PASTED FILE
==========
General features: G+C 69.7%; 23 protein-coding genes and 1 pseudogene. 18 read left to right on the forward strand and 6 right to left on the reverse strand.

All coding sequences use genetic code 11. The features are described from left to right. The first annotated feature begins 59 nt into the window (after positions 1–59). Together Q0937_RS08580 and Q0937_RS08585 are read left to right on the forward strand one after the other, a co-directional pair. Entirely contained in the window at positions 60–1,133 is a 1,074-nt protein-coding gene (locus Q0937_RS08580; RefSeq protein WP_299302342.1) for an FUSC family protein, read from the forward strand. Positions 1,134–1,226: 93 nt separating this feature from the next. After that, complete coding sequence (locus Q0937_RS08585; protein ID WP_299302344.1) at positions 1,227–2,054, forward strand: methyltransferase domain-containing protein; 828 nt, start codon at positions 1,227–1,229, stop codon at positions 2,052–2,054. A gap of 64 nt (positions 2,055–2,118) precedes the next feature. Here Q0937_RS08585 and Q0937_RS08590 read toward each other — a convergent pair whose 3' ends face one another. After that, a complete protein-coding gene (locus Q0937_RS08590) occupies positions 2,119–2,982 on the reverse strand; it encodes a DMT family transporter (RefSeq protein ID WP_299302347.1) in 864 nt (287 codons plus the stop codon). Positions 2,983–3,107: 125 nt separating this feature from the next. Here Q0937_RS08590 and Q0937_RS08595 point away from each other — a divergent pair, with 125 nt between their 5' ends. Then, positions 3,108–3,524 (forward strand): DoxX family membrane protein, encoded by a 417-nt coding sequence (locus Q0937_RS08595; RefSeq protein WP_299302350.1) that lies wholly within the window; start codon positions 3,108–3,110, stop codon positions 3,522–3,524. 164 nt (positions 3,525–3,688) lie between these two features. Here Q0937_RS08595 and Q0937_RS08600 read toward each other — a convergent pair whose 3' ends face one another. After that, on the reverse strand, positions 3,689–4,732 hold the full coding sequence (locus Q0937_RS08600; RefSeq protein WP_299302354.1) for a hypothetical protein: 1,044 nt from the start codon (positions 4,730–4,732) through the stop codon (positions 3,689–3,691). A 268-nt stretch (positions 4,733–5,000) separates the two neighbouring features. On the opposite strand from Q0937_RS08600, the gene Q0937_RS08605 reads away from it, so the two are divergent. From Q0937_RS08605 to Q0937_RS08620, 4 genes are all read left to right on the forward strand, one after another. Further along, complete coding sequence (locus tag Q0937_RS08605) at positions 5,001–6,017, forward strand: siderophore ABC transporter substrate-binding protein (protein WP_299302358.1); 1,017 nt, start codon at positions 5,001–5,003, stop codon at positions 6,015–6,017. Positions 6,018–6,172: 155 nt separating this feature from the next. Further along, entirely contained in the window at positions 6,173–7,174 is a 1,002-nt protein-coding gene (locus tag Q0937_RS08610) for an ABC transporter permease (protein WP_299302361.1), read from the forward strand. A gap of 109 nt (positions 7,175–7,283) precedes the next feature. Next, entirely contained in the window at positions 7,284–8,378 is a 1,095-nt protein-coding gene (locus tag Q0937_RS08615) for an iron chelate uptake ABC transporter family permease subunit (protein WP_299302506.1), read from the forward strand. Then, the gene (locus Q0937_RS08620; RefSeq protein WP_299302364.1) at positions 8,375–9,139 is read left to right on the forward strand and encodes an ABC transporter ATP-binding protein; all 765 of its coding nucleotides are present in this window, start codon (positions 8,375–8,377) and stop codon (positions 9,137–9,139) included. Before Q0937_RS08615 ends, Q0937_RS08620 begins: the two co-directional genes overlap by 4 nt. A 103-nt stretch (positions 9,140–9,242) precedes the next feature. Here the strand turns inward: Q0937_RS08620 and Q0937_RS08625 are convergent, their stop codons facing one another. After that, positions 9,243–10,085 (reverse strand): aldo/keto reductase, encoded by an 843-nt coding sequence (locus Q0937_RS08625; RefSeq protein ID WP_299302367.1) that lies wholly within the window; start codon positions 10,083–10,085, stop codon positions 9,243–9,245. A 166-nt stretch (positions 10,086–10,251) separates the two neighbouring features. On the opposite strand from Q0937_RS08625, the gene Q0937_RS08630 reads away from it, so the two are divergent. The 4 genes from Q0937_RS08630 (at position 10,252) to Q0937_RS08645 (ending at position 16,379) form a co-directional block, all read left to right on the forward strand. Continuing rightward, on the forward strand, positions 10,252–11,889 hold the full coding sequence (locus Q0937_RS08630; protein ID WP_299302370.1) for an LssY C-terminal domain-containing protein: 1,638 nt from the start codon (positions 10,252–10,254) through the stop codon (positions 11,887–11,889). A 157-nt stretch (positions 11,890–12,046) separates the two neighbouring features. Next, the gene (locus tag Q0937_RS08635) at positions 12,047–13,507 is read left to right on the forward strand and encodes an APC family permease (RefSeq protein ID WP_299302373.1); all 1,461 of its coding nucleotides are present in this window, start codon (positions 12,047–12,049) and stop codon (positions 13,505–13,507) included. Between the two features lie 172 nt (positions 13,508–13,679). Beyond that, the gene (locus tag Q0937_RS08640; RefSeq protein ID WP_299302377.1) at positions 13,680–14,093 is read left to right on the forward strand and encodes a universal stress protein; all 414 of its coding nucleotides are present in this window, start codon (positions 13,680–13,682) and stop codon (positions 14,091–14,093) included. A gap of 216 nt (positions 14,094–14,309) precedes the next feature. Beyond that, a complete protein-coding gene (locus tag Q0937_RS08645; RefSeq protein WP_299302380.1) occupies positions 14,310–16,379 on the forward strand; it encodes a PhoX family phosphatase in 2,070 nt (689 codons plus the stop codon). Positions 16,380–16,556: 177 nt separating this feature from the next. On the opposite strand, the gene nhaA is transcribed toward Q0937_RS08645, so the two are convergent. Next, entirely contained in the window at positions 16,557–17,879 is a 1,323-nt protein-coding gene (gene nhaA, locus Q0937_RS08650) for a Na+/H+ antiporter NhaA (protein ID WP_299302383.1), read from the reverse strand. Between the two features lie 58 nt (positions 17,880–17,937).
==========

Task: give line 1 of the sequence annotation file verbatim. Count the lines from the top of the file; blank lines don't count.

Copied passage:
General features: G+C 69.7%; 23 protein-coding genes and 1 pseudogene. 18 read left to right on the forward strand and 6 right to left on the reverse strand.